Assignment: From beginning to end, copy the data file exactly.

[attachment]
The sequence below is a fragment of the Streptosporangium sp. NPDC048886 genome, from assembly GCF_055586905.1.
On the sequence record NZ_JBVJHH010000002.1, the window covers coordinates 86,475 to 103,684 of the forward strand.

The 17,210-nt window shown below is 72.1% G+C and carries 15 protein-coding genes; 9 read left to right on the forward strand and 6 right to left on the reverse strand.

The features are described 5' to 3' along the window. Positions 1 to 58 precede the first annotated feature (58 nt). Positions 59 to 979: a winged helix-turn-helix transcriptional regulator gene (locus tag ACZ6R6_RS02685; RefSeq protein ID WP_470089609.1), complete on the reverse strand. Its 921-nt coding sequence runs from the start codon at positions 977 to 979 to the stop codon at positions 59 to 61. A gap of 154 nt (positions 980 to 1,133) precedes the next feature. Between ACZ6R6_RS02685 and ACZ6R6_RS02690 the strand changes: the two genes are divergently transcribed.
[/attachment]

The sequence below is a fragment of the Streptosporangium sp. NPDC048886 genome, from assembly GCF_055586905.1.
On the sequence record NZ_JBVJHH010000002.1, the window covers coordinates 86,475 to 103,684 of the forward strand.

The 17,210-nt window shown below is 72.1% G+C and carries 15 protein-coding genes; 9 read left to right on the forward strand and 6 right to left on the reverse strand.

The features are described 5' to 3' along the window. Positions 1 to 58 precede the first annotated feature (58 nt). Positions 59 to 979: a winged helix-turn-helix transcriptional regulator gene (locus tag ACZ6R6_RS02685; RefSeq protein ID WP_470089609.1), complete on the reverse strand. Its 921-nt coding sequence runs from the start codon at positions 977 to 979 to the stop codon at positions 59 to 61. A gap of 154 nt (positions 980 to 1,133) precedes the next feature. Between ACZ6R6_RS02685 and ACZ6R6_RS02690 the strand changes: the two genes are divergently transcribed.